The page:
(Bloomberg) -- Hundreds of bankers will descend on Saudi Arabia’s Neom this week as developers for the futuristic city continue their hunt for new forms of funding. 

Neom’s Chief Executive Officer Nadhmi Al-Nasr will host the cadre of financiers along with other top government officials, according to people familiar with the matter. Al-Nasr plans to showcase progress made on the development’s marquee project, called The Line, the people said, asking not to be named discussing plans for the non-public event. 

The gathering is aimed at stimulating interest among bankers by displaying the actual work happening inside Neom rather than relying on the virtual reality videos that developers have previously trotted out when they’ve met with financiers in places like New York and London, the people said.

A representative for Neom declined to comment. 

Neom is the crown jewel of Crown Prince Mohammed bin Salman’s wide-ranging program to overhaul the economy of the world’s top oil exporter. 

Renderings for the project have included a car-free linear city, an industrial development that floats on the Red Sea and a mountain ski resort with an artificial lake — all powered by renewable energy and requiring $1.5 trillion worth of construction projects.  

Funding Search

The Line — a pair of mirror-clad skyscrapers that the kingdom hopes will ultimately stretch 170 kilometers — is at the heart of the development. 

The search for funding comes as Saudi Arabia recently scaled back its medium-term ambition for the project. While the government at one point hoped to have 1.5 million residents living in The Line by 2030, it now expects the development will house fewer than 300,000 residents by that time. 

So far, some foreign banks have been hesitant to provide major loans to Neom because Saudi Arabia hasn’t yet given the project a government guarantee, the people familiar with the matter said.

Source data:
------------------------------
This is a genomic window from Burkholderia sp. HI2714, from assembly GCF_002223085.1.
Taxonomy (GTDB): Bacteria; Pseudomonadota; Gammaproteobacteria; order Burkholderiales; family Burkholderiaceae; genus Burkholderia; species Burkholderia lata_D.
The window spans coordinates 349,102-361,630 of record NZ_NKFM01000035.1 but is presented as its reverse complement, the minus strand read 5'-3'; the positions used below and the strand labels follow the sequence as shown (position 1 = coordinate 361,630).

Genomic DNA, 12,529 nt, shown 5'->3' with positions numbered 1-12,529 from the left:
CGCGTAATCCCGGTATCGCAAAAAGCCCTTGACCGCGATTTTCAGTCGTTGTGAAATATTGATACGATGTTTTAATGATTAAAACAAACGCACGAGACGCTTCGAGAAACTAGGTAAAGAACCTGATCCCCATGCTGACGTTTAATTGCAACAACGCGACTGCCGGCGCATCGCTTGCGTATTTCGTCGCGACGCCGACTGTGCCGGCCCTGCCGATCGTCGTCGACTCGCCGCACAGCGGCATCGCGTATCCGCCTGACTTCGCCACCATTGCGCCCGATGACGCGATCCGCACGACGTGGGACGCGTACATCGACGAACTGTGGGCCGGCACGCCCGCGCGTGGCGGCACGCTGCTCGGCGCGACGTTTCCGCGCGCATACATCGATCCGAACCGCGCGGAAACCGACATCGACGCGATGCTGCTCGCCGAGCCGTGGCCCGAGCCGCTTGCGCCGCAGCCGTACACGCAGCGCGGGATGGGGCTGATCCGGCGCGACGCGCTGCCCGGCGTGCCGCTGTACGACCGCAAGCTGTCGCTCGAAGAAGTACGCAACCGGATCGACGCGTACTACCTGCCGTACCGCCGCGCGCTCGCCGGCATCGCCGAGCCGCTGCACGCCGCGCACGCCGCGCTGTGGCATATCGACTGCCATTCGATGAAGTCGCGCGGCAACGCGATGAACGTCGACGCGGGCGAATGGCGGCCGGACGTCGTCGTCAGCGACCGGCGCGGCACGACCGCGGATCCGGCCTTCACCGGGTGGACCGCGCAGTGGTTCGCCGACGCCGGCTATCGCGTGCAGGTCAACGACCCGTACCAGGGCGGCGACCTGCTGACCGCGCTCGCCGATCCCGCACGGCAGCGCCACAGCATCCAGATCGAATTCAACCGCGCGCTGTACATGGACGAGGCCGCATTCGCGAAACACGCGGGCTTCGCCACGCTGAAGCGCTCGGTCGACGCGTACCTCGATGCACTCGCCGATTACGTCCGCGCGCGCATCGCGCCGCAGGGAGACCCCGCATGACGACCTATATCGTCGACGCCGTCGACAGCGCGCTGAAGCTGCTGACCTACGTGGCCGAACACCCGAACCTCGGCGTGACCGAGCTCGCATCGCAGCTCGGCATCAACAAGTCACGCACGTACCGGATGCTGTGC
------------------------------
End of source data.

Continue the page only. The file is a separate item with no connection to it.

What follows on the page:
Most of Neom’s funding so far has come in the form of equity injections from its owner, Saudi Arabia’s sovereign wealth fund, which is led by Crown Prince Mohammed. But the city’s developers have appointed banks to advise them on its debut riyal bond sale that could raise as much as 5 billion riyals ($1.33 billion), Bloomberg News has reported. 


Neom recently secured a 10 billion-riyals loan from a group of Saudi banks and the project’s developers have also raised a 3 billion-riyal loan to finance Sindalah, a luxury tourism island in the Red Sea.

The kingdom has long said the Vision 2030 plans would be funded by in part by overseas money and it’s hoping to hit $100 billion of foreign direct investment annually by 2030, a haul roughly three times bigger than it has ever achieved. 

Investor Meetings

Neom executives also recently traveled across China to meet with potential investors. The tour began in Beijing and was followed by meetings in Shanghai.

“Collaboration with China will continue to play a vital role in the development of NEOM and we look forward strengthening our engagement with the country’s business community,” Al-Nasr said in a statement last week. Neom’s developers also recently gauged investor interest in cities including Seoul, Washington DC, Miami and Paris.

Neom has hosted bankers on its shores in the past, though those meetings often involved just one or two bankers from a single institution. This week’s affair will be the first time the city hosts a larger group of financiers from multiple institutions all at once. 

In addition to showcasing the progress made on The Line, the city’s developers will also offer tours of Sindalah and Oxagon, a floating port city inside Neom, according to one of the people familiar with the matter. 

Officials will also take the bankers on a tour of The Line’s Hidden Marina, according to a copy of the event’s agenda seen by Bloomberg. Participants will be able to depart on VIP jets from Neom Bay Airport, according to the document.

Earlier this month, the kingdom invited representatives from more than 100 construction companies to the development as part of a two-day gathering. The development, which already employs 140,000 construction workers, expects that workforce to top 200,000 by next year, according to a statement.

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